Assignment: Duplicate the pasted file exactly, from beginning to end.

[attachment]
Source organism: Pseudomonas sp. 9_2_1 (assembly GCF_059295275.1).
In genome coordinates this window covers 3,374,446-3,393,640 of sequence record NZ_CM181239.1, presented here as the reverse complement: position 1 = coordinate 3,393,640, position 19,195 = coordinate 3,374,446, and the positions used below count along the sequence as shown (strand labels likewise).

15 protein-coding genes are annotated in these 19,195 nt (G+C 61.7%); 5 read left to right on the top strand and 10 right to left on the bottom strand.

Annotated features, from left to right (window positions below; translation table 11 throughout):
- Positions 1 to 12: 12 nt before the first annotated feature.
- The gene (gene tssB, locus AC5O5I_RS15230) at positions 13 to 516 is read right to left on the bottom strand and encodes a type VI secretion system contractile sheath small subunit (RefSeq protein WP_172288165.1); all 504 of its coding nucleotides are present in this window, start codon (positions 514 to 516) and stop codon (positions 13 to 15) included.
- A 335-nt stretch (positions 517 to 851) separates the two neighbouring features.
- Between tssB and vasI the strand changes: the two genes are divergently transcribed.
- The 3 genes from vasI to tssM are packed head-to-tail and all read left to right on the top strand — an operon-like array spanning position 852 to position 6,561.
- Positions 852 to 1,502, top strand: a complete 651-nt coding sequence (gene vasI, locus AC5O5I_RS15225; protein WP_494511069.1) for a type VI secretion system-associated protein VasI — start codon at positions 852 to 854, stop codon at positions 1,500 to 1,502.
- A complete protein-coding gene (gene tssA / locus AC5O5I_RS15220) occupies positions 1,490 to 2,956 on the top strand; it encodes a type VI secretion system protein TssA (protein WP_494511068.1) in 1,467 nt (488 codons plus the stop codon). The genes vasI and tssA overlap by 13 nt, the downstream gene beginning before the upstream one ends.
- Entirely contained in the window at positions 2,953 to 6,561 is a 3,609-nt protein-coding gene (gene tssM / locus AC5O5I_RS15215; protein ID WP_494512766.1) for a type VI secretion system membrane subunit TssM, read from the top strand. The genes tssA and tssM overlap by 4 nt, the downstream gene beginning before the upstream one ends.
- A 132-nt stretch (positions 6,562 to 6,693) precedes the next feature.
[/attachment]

Source organism: Pseudomonas sp. 9_2_1 (assembly GCF_059295275.1).
In genome coordinates this window covers 3,374,446-3,393,640 of sequence record NZ_CM181239.1, presented here as the reverse complement: position 1 = coordinate 3,393,640, position 19,195 = coordinate 3,374,446, and the positions used below count along the sequence as shown (strand labels likewise).

15 protein-coding genes are annotated in these 19,195 nt (G+C 61.7%); 5 read left to right on the top strand and 10 right to left on the bottom strand.

Annotated features, from left to right (window positions below; translation table 11 throughout):
- Positions 1 to 12: 12 nt before the first annotated feature.
- The gene (gene tssB, locus AC5O5I_RS15230) at positions 13 to 516 is read right to left on the bottom strand and encodes a type VI secretion system contractile sheath small subunit (RefSeq protein WP_172288165.1); all 504 of its coding nucleotides are present in this window, start codon (positions 514 to 516) and stop codon (positions 13 to 15) included.
- A 335-nt stretch (positions 517 to 851) separates the two neighbouring features.
- Between tssB and vasI the strand changes: the two genes are divergently transcribed.
- The 3 genes from vasI to tssM are packed head-to-tail and all read left to right on the top strand — an operon-like array spanning position 852 to position 6,561.
- Positions 852 to 1,502, top strand: a complete 651-nt coding sequence (gene vasI, locus AC5O5I_RS15225; protein WP_494511069.1) for a type VI secretion system-associated protein VasI — start codon at positions 852 to 854, stop codon at positions 1,500 to 1,502.
- A complete protein-coding gene (gene tssA / locus AC5O5I_RS15220) occupies positions 1,490 to 2,956 on the top strand; it encodes a type VI secretion system protein TssA (protein WP_494511068.1) in 1,467 nt (488 codons plus the stop codon). The genes vasI and tssA overlap by 13 nt, the downstream gene beginning before the upstream one ends.
- Entirely contained in the window at positions 2,953 to 6,561 is a 3,609-nt protein-coding gene (gene tssM / locus AC5O5I_RS15215; protein ID WP_494512766.1) for a type VI secretion system membrane subunit TssM, read from the top strand. The genes tssA and tssM overlap by 4 nt, the downstream gene beginning before the upstream one ends.
- A 132-nt stretch (positions 6,562 to 6,693) precedes the next feature.